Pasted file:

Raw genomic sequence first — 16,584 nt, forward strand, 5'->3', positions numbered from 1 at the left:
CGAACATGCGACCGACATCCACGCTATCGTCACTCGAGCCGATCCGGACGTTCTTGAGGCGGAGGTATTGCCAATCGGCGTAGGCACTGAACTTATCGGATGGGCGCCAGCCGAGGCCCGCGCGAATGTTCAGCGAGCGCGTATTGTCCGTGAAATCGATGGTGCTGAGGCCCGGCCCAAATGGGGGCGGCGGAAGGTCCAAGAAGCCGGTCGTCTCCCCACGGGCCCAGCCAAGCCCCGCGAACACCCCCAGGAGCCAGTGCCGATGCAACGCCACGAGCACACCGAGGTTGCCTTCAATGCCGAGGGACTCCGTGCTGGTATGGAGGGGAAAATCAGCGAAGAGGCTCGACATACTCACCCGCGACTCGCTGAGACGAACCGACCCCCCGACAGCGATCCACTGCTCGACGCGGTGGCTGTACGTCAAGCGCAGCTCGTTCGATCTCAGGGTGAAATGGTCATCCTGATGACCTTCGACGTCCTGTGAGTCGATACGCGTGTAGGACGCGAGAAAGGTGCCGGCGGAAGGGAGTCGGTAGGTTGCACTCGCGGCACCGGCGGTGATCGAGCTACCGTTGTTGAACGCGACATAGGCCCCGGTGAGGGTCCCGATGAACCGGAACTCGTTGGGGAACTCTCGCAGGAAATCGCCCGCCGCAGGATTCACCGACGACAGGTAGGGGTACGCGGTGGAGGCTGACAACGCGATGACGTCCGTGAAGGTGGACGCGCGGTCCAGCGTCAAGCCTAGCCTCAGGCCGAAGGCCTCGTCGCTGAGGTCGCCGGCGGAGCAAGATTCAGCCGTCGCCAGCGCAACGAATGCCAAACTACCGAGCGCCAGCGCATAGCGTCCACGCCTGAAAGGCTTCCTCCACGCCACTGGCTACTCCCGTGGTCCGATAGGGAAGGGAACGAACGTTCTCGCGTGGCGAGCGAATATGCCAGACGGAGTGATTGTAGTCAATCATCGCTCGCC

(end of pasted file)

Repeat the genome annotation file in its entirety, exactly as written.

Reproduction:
Raw genomic sequence first — 16,584 nt, forward strand, 5'->3', positions numbered from 1 at the left:
CGAACATGCGACCGACATCCACGCTATCGTCACTCGAGCCGATCCGGACGTTCTTGAGGCGGAGGTATTGCCAATCGGCGTAGGCACTGAACTTATCGGATGGGCGCCAGCCGAGGCCCGCGCGAATGTTCAGCGAGCGCGTATTGTCCGTGAAATCGATGGTGCTGAGGCCCGGCCCAAATGGGGGCGGCGGAAGGTCCAAGAAGCCGGTCGTCTCCCCACGGGCCCAGCCAAGCCCCGCGAACACCCCCAGGAGCCAGTGCCGATGCAACGCCACGAGCACACCGAGGTTGCCTTCAATGCCGAGGGACTCCGTGCTGGTATGGAGGGGAAAATCAGCGAAGAGGCTCGACATACTCACCCGCGACTCGCTGAGACGAACCGACCCCCCGACAGCGATCCACTGCTCGACGCGGTGGCTGTACGTCAAGCGCAGCTCGTTCGATCTCAGGGTGAAATGGTCATCCTGATGACCTTCGACGTCCTGTGAGTCGATACGCGTGTAGGACGCGAGAAAGGTGCCGGCGGAAGGGAGTCGGTAGGTTGCACTCGCGGCACCGGCGGTGATCGAGCTACCGTTGTTGAACGCGACATAGGCCCCGGTGAGGGTCCCGATGAACCGGAACTCGTTGGGGAACTCTCGCAGGAAATCGCCCGCCGCAGGATTCACCGACGACAGGTAGGGGTACGCGGTGGAGGCTGACAACGCGATGACGTCCGTGAAGGTGGACGCGCGGTCCAGCGTCAAGCCTAGCCTCAGGCCGAAGGCCTCGTCGCTGAGGTCGCCGGCGGAGCAAGATTCAGCCGTCGCCAGCGCAACGAATGCCAAACTACCGAGCGCCAGCGCATAGCGTCCACGCCTGAAAGGCTTCCTCCACGCCACTGGCTACTCCCGTGGTCCGATAGGGAAGGGAACGAACGTTCTCGCGTGGCGAGCGAATATGCCAGACGGAGTGATTGTAGTCAATCATCGCTCGCC